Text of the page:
Winter Olympics: Six-pack of contenders and pretenders

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The Independent Online
The British hope: Curling

AFTER five centuries of existence and three appearances as a demonstration sport, curling at last enters the Olympic fold as an official event. Scotland is where the game began and Scotland is where the inaugural men's gold medal could end up. They came third in the 1997 World Championships in Berne and have been selected en bloc. By the end of February we should all be connoisseurs of crampits, hog lines and the art of how a stone should be swept into the house. Expect the most repeated phrase to be something about chess on ice. The Scots, coached by James Dryburgh with his elder brother Dougie as skip, are capable of beating anybody as they showed in Switzerland when they were outstanding in the group matches. The serious competition will come from Sweden, the world champions, Germany and the favourites, Canada.

The artist: Michelle Kwan

SHE is 17 years old and floats across the rink like an angel gliding around heaven. Earlier this month at the US Championships Michelle Kwan, from California, was awarded 15 maximum marks of 6.0, from a possible 18, for artistic presentation and the only debate concerned what flaws the other three judges spotted. Which does not make her a shoo-in. Kwan will be sternly challenged by Tara

Lipinski, a Texan sprite who is all of 4ft 10in and 15 years old. Lipinski may lack Kwan's grace but she came back determinedly after falling in the US short programme and beat Kwan to the world title last year. The rivalry will not capture the attention as Kerrigan-Harding did but the skating will be better. Elvis Stojko of Canada should win the men's title though the American Michael Weiss will stake everything on landing the first quadruple lutz in history.

The African skier: Philip Boit

SINCE taking up the sport two years ago Philip Boit, of Kenya, has reduced his 10km time by an hour. As the winner in Nagano will finish in under 25 minutes it may be realised that the improvement was vital. The Kenyan had not seen snow until he landed in Finland to begin his new career, a move linked both to a theory that since Kenyans can run long distances quickly they should be able to ski them and to the commercial opportunism of a sportswear company who have invested pounds 150,000 in the project. Boit, a 3min 46sec 1,500m runner and nephew of Mike, Olympic 800m bronze medallist in Munich, will garner plaudits for epitomising the spirit of the Games. One day he may, like the Jamaicans in bobsled, compete respectably but this time he will not come close to Bjorn Daehlie, the great Norwegian who is trying to add to his five golds.

The millionaire: Wayne Gretzky

THE ice hockey records that the Canadian does not hold probably do not exist. Wayne Gretzky has scored more goals, made more assists and influenced more matches than any other player. His skill is unparalleled. At 37 "The Great One", now with New York Rangers, is not the force of yore, thanks to a severe back injury five years ago, but he should still grace his inaugural and probably final Olympiad. Professional players from the North American National Hockey League, in the wake of basketball and baseball, are being allowed to compete for the first time. There are 125 of them altogether from nine countries. Although the US, Sweden and the Czech Republic will all threaten, Canada, with Gretzky at centre and the Stanley Cup winning captain, Steve Yzerman, ought to have enough to ensure their seventh gold, but their first for 46 years.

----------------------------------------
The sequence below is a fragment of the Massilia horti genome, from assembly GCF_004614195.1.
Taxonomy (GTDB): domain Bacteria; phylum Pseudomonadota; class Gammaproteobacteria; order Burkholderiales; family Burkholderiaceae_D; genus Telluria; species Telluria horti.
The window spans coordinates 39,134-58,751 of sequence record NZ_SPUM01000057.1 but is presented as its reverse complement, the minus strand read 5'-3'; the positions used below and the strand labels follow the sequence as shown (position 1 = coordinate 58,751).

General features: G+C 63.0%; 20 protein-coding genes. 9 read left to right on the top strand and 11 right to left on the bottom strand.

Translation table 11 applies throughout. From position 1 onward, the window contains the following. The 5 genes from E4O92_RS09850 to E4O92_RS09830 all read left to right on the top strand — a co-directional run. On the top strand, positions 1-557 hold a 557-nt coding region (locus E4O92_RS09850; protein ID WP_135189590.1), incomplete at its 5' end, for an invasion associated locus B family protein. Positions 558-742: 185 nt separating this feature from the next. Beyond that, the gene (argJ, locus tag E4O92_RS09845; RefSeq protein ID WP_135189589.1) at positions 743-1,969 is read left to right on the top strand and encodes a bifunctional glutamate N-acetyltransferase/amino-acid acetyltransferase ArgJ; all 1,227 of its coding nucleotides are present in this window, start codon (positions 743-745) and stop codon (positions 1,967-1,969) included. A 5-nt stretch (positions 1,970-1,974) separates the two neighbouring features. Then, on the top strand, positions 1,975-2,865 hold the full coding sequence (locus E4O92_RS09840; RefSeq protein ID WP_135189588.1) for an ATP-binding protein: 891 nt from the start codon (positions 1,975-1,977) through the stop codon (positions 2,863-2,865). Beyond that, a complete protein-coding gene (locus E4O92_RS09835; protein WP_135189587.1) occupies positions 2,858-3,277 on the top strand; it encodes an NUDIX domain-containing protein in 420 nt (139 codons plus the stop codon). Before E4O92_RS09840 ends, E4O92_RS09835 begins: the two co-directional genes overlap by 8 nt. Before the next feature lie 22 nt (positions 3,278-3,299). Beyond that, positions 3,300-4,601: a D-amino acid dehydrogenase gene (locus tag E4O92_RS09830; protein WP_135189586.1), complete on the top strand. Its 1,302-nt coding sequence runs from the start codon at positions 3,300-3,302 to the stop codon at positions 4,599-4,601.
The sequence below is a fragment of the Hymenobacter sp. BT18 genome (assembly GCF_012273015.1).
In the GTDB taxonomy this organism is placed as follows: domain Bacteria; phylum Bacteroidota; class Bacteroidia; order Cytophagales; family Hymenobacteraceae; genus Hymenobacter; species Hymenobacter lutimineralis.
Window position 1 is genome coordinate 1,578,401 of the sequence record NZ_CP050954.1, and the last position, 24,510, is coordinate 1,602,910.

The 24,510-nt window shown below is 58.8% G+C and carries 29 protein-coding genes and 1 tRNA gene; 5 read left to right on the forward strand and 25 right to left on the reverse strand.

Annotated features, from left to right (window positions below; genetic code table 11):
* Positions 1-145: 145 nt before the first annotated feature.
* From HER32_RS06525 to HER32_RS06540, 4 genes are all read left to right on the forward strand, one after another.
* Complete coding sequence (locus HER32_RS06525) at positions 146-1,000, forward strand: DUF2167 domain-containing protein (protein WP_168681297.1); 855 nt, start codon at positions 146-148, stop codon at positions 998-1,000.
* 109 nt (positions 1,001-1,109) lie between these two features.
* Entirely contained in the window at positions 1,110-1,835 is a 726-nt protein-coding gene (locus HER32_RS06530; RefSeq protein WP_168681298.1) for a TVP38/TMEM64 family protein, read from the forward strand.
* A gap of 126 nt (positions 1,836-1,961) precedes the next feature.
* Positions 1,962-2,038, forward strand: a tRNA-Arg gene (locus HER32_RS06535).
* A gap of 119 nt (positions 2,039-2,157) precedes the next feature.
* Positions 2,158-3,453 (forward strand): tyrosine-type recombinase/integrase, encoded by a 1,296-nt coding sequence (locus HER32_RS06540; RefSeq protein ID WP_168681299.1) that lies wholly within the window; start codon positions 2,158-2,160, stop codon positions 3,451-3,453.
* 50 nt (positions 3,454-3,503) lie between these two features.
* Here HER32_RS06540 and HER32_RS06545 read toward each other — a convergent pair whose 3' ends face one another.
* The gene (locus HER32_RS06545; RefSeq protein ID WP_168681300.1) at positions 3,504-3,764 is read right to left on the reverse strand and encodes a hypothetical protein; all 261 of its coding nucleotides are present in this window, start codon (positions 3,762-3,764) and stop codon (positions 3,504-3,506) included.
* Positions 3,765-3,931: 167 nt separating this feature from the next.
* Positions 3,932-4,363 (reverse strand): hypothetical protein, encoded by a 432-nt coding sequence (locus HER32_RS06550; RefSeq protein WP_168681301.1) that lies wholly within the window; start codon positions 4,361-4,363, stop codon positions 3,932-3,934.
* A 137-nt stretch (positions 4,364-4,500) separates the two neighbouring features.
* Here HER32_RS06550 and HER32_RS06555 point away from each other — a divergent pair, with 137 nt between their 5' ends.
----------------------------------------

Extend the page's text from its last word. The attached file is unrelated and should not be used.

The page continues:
The free spirit: Kirstie Marshall

ALMOST a exactly a year ago Kirstie Marshall became the first Australian to win a winter sports title when she dominated the aerials skiing event. That, too, was in Nagano and the evidence suggests she will gain a repeat victory. She finished seventh in Albertville, sixth in Lillehammer and at 28 is at her peak. Competitors in the discipline have two jumps which are supposed to stress take-off, height, distance, style and landing. A gold for Marshall against opponents brought up with snow would do wonders for the sport. The male freestyler to watch for is the moguls specialist Jean-Luc Brassard, a 25-year-old Quebecois who is both the defending Olympic champion and world champion. Moguls relies on a combination of turns (half the allotted marks), air and speed performed across a surface on which most people would have trouble merely standing.

The old stager: Anne Abernathy

NOBODY has done more to raise the profile of luge - and all because a fellow competitor described the Floridan-born Virgin Islander as Grandma Luge. This does not sit altogether well with Abernathy, who not only thinks it tends to diminish her contribution to the sport but also points out that she is still only 44. This is her fourth Games and she has finished in the top 25 in each of the previous three. She took up the luge at 30 when she saw it on television. Her preparations for the Nagano Games have been fraught to say the least. A hurricane destroyed her house early last year and towards the end of it she broke her wrist. Abernathy will not be in the frame but Susi Erdmann, the German who gave her the sobriquet, will probably win gold while Erdmann's compatriot Georg Hackl is going for his third successive men's title.

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